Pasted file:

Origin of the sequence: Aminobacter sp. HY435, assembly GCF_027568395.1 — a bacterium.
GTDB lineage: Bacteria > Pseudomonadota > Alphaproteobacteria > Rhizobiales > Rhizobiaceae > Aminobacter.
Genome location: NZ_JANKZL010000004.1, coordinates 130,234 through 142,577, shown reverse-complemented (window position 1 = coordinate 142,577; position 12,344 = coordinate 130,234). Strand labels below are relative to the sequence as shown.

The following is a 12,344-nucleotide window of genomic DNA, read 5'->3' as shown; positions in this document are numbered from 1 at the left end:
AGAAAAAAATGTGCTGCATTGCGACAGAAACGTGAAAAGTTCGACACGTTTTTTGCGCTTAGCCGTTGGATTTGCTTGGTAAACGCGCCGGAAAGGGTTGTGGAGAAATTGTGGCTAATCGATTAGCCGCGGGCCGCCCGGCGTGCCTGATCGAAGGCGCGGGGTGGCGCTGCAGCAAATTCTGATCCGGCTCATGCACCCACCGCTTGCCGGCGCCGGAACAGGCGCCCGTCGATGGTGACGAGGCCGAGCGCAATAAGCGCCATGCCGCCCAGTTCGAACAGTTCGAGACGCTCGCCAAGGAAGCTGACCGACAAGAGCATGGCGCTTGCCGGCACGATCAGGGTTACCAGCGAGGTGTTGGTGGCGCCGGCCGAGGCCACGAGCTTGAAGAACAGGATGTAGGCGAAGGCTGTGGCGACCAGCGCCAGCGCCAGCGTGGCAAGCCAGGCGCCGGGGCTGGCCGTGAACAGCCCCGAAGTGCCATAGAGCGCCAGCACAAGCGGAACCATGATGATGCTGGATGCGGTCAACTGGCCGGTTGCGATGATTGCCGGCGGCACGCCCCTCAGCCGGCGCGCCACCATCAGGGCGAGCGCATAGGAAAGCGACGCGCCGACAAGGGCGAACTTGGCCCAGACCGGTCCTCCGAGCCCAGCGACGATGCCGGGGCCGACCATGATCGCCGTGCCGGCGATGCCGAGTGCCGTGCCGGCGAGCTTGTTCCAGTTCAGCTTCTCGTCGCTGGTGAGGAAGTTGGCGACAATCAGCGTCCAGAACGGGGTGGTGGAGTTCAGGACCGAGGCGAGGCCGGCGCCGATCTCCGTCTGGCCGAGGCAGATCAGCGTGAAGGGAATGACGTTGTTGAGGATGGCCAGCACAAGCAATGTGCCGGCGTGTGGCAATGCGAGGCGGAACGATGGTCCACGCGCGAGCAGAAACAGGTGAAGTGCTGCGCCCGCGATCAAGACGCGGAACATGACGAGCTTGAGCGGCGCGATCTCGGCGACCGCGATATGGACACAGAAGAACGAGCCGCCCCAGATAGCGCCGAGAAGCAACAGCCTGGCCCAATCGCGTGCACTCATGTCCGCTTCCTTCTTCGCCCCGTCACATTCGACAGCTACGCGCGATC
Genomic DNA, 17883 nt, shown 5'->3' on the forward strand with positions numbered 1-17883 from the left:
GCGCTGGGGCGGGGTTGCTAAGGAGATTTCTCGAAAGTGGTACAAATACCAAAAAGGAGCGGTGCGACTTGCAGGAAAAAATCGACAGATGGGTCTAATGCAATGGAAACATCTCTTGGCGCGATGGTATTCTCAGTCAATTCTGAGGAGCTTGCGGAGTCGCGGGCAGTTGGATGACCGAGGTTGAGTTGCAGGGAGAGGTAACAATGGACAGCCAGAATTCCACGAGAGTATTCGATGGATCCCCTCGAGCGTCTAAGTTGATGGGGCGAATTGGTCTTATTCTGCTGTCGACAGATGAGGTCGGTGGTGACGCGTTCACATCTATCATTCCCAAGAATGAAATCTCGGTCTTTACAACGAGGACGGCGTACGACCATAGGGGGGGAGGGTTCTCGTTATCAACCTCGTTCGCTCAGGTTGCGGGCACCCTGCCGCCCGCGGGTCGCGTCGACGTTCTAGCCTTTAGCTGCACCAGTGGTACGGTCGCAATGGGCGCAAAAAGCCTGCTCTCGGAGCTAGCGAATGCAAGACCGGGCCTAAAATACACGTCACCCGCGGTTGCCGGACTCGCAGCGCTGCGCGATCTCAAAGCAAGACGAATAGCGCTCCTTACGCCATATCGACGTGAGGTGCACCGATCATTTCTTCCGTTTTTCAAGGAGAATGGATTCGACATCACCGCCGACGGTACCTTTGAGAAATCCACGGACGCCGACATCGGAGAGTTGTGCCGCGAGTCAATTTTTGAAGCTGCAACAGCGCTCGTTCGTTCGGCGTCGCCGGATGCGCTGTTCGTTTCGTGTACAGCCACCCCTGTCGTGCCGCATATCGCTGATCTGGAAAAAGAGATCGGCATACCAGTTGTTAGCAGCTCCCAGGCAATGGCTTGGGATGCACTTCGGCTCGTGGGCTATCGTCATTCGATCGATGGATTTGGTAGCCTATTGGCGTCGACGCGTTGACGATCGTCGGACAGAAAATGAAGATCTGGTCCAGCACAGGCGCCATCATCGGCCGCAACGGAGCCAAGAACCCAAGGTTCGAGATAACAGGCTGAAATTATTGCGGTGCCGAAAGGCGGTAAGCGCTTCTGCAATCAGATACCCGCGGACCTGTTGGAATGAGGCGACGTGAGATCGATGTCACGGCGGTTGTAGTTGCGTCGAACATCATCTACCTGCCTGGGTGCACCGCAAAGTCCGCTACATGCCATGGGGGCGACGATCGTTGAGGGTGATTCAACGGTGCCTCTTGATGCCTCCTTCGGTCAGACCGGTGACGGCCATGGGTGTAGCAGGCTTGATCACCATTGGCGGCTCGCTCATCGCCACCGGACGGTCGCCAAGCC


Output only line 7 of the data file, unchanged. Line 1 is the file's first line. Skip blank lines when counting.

GCGCTGGGGCGGGGTTGCTAAGGAGATTTCTCGAAAGTGGTACAAATACCAAAAAGGAGCGGTGCGACTTGCAGGAAAAAATCGACAGATGGGTCTAATGCAATGGAAACATCTCTTGGCGCGATGGTATTCTCAGTCAATTCTGAGGAGCTTGCGGAGTCGCGGGCAGTTGGATGACCGAGGTTGAGTTGCAGGGAGAGGTAACAATGGACAGCCAGAATTCCACGAGAGTATTCGATGGATCCCCTCGAGCGTCTAAGTTGATGGGGCGAATTGGTCTTATTCTGCTGTCGACAGATGAGGTCGGTGGTGACGCGTTCACATCTATCATTCCCAAGAATGAAATCTCGGTCTTTACAACGAGGACGGCGTACGACCATAGGGGGGGAGGGTTCTCGTTATCAACCTCGTTCGCTCAGGTTGCGGGCACCCTGCCGCCCGCGGGTCGCGTCGACGTTCTAGCCTTTAGCTGCACCAGTGGTACGGTCGCAATGGGCGCAAAAAGCCTGCTCTCGGAGCTAGCGAATGCAAGACCGGGCCTAAAATACACGTCACCCGCGGTTGCCGGACTCGCAGCGCTGCGCGATCTCAAAGCAAGACGAATAGCGCTCCTTACGCCATATCGACGTGAGGTGCACCGATCATTTCTTCCGTTTTTCAAGGAGAATGGATTCGACATCACCGCCGACGGTACCTTTGAGAAATCCACGGACGCCGACATCGGAGAGTTGTGCCGCGAGTCAATTTTTGAAGCTGCAACAGCGCTCGTTCGTTCGGCGTCGCCGGATGCGCTGTTCGTTTCGTGTACAGCCACCCCTGTCGTGCCGCATATCGCTGATCTGGAAAAAGAGATCGGCATACCAGTTGTTAGCAGCTCCCAGGCAATGGCTTGGGATGCACTTCGGCTCGTGGGCTATCGTCATTCGATCGATGGATTTGGTAGCCTATTGGCGTCGACGCGTTGACGATCGTCGGACAGAAAATGAAGATCTGGTCCAGCACAGGCGCCATCATCGGCCGCAACGGAGCCAAGAACCCAAGGTTCGAGATAACAGGCTGAAATTATTGCGGTGCCGAAAGGCGGTAAGCGCTTCTGCAATCAGATACCCGCGGACCTGTTGGAATGAGGCGACGTGAGATCGATGTCACGGCGGTTGTAGTTGCGTCGAACATCATCTACCTGCCTGGGTGCACCGCAAAGTCCGCTACATGCCATGGGGGCGACGATCGTTGAGGGTGATTCAACGGTGCCTCTTGATGCCTCCTTCGGTCAGACCGGTGACGGCCATGGGTGTAGCAGGCTTGATCACCATTGGCGGCTCGCTCATCGCCACCGGACGGTCGCCAAGCC